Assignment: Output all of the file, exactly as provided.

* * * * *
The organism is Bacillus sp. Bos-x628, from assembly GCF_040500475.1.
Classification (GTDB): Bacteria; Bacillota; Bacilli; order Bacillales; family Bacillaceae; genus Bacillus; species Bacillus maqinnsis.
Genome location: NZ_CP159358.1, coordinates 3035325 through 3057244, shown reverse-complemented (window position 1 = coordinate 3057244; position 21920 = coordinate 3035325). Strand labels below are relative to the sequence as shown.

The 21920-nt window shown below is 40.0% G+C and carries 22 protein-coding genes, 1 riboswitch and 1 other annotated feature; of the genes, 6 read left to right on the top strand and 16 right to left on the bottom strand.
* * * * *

The organism is Bacillus sp. Bos-x628, from assembly GCF_040500475.1.
Classification (GTDB): Bacteria; Bacillota; Bacilli; order Bacillales; family Bacillaceae; genus Bacillus; species Bacillus maqinnsis.
Genome location: NZ_CP159358.1, coordinates 3035325 through 3057244, shown reverse-complemented (window position 1 = coordinate 3057244; position 21920 = coordinate 3035325). Strand labels below are relative to the sequence as shown.

The 21920-nt window shown below is 40.0% G+C and carries 22 protein-coding genes, 1 riboswitch and 1 other annotated feature; of the genes, 6 read left to right on the top strand and 16 right to left on the bottom strand.